Manuel Antonio History
Whether you’ve explored Costa Rica before or you’re planning to travel to this beautiful country, you may want to know more about the history of Manuel Antonio, Costa Rica. Fortunately, this history is colorful, complete with fierce warriors, conquering explorers and even buried treasure. It’s a story befitting such a wondrous place.
In addition to this historical account from centuries past, we also include a focus in this article on Manuel Antonio’s more recent history, including the evolution of the area’s agricultural and tourism industries. If you want to learn more about this unique destination that has attracted travelers from around the world for hundreds of years, read on.
Manuel Antonio’s Indigenous People
Long before the Europeans stumbled onto the American continents, Indigenous people inhabited these lands, including Costa Rica and the area we know today as Manuel Antonio. The neighboring town of Quepos takes its name from the Indigenous chiefdom— the Quepoa, sometimes also called the Quepo — that inhabited the area well before European contact.
The Quepoa were a subset of the Boruca — an Indigenous group comprised of various chiefdoms that covered much of Southern Pacific Costa Rica, from Quepos to the Panama border. This group initially migrated from the Amazon basin. The Quepoa had a reputation as a fierce group of warriors, including the women. Specifically, Quepoa women earned a spot in history for their impressive archery skills. In addition to being warriors, some women in pre-Columbian Costa Rica were healers or even chiefs.
According to a conquistador who got to know the Quepoa, the native chiefdoms in the region frequently fought over gold — a resource the Spanish were especially interested in. Warring peoples would take captives, killing the men and keeping the women and children as slaves. When a chief died, the prisoners would be killed as a sacrifice to be buried with him.
These people were not merely brutal warriors, though. They were farmers, hunters, fishers and artists. In Playa Biesanz in Manuel Antonio, you can still see evidence of the Quepoa’s fishing activities. They piled up rocks in a half-moon shape to entrap turtles and fish during low tide.
In the pre-Columbian Gold Museum exhibit in San Jose, you can admire hundreds of gold artifacts, along with some other pieces made from materials like ceramic and glass, dating back to this period before European contact. These artifacts display the craftsmanship of these Indigenous people who created exquisite jewelry and detailed statues of people and animals.
Early Contact With the Spanish
Christopher Columbus was the first European to visit Costa Rica. He stopped near present-day Limón, Costa Rica, on his fourth voyage westward. Some accounts claim that, upon seeing the lush vegetation, Columbus called the area “the Garden.” However, other sources credit him with giving Costa Rica its enduring name, which means “the Rich Coast.”
Though Christopher Columbus was technically the first European to see Costa Rica, other Spanish explorers impacted the country more. In 1519, the explorer Hernán Ponce de León — the nephew of the fabled Fountain of Youth explorer — neared the shores of the Manuel Antonio area but chose not to go ashore. The inspiration for this course change was the host of hostile, armed natives that the crew spotted waiting for them on the shore.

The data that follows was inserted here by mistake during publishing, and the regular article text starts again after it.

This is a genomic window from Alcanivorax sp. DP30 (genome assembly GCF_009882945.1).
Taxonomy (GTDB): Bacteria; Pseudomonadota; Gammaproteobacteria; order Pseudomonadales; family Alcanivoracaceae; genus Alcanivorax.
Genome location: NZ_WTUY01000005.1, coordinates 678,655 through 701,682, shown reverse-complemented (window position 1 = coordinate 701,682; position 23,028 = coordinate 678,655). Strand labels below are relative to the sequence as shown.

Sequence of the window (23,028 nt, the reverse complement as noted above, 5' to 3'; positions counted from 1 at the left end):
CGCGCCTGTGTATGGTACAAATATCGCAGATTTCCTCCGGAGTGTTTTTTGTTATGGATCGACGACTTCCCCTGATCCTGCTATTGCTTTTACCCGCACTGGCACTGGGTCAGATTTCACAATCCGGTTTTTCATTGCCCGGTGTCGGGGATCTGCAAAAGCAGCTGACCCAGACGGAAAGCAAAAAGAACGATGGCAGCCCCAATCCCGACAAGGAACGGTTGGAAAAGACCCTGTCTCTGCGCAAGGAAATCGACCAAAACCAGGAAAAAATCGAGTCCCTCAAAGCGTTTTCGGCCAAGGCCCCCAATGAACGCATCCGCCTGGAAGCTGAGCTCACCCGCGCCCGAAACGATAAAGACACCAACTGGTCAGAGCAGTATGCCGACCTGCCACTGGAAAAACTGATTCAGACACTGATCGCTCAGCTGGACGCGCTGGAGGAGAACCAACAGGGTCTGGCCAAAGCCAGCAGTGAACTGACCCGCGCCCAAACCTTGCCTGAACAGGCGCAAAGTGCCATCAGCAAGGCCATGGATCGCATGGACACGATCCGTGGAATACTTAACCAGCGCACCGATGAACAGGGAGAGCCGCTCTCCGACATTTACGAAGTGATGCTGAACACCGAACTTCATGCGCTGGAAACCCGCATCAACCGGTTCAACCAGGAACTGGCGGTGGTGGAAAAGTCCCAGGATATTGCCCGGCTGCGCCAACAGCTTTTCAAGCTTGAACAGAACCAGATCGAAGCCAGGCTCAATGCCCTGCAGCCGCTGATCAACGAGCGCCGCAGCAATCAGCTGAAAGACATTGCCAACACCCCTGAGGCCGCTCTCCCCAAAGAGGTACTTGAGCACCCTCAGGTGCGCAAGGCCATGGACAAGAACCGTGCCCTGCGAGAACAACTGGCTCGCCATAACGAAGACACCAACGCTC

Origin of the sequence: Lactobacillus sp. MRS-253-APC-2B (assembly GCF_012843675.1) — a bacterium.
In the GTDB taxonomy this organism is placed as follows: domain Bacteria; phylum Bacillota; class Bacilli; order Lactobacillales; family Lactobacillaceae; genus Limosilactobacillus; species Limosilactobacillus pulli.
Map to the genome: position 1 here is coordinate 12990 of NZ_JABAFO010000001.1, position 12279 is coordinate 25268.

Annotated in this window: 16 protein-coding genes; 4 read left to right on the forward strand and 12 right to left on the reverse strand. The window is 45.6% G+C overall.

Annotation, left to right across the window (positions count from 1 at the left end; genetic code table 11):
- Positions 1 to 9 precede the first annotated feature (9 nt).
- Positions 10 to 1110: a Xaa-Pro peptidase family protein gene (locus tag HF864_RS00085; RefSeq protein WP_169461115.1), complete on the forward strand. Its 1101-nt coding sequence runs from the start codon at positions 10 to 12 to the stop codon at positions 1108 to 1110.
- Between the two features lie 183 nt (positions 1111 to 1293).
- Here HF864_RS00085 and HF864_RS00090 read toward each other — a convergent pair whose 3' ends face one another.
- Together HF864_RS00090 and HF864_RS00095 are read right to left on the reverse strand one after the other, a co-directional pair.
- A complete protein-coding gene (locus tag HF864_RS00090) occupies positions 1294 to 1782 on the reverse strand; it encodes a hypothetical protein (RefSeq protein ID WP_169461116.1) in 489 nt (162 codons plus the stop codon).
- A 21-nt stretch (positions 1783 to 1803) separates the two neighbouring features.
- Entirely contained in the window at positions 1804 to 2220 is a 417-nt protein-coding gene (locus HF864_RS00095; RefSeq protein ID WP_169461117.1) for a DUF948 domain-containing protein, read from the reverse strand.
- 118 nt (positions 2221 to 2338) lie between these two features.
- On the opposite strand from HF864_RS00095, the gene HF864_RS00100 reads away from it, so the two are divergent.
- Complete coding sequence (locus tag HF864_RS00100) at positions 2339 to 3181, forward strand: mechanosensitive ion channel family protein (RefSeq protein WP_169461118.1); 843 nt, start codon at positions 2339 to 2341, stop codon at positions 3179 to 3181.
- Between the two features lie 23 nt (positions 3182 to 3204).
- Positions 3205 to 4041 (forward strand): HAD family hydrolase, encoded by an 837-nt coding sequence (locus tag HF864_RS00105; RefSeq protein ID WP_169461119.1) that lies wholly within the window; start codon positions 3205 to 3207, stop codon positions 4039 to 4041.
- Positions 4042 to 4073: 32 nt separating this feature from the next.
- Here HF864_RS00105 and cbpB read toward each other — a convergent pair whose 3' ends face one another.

A few years later, another explorer named Gil González sought to explore Costa Rica’s Pacific coast. Historians believe it was likely that by the time González reached the area, smallpox from contact with Europeans in other parts of the country had already spread like wildfire. That may have been why the explorer was surprised to find relatively few natives in the region.
This illness likely did more to weaken the native people than the conquistadors’ early efforts at subjugation. Whereas the Aztecs and Inca farther south were centrally administered empires that Spain could overtake, the Spanish had more of a challenge on their hands with Costa Rica because it was a patchwork of independent chiefdoms they needed to conquer separately.
In 1563, Spain sent a conquistador named Juan Vasquez de Coronado to explore and overcome the natives in Manuel Antonio and the surrounding area. The Quepoa resisted Coronado and his army of 70 soldiers to defend the land, and eventually, the parties reached an alliance.
Coronado was impressed with the land and the people who inhabited it. In a letter sent back to the Spanish monarchy, Coronado reported finding cocoa, blankets and other goods in the province along with “all kinds of Indian food in great abundance.” He described the native people as “the cleanest and most reasonable that has been seen” — a high compliment considering the generally conceited attitude of Europeans toward Indigenous people of the Americas at the time.
Coronado and his soldiers even helped the Quepoa retrieve prisoners held by a rival native group, the Coto. The Coto fought hard but eventually released the captives. Coronado’s excursion to the Manuel Antonio region led to incursions further south and east.
Pirates and Hidden Treasure
With all the gold the Spanish discovered in the Americas, it’s no wonder the area also attracted pirates and privateers. Some buccaneers intercepted Spanish ships traveling with gold from Costa Rica and looted their treasure. However, an enduring legend suggests the treasure one privateer was after is still hiding in Manuel Antonio to this day.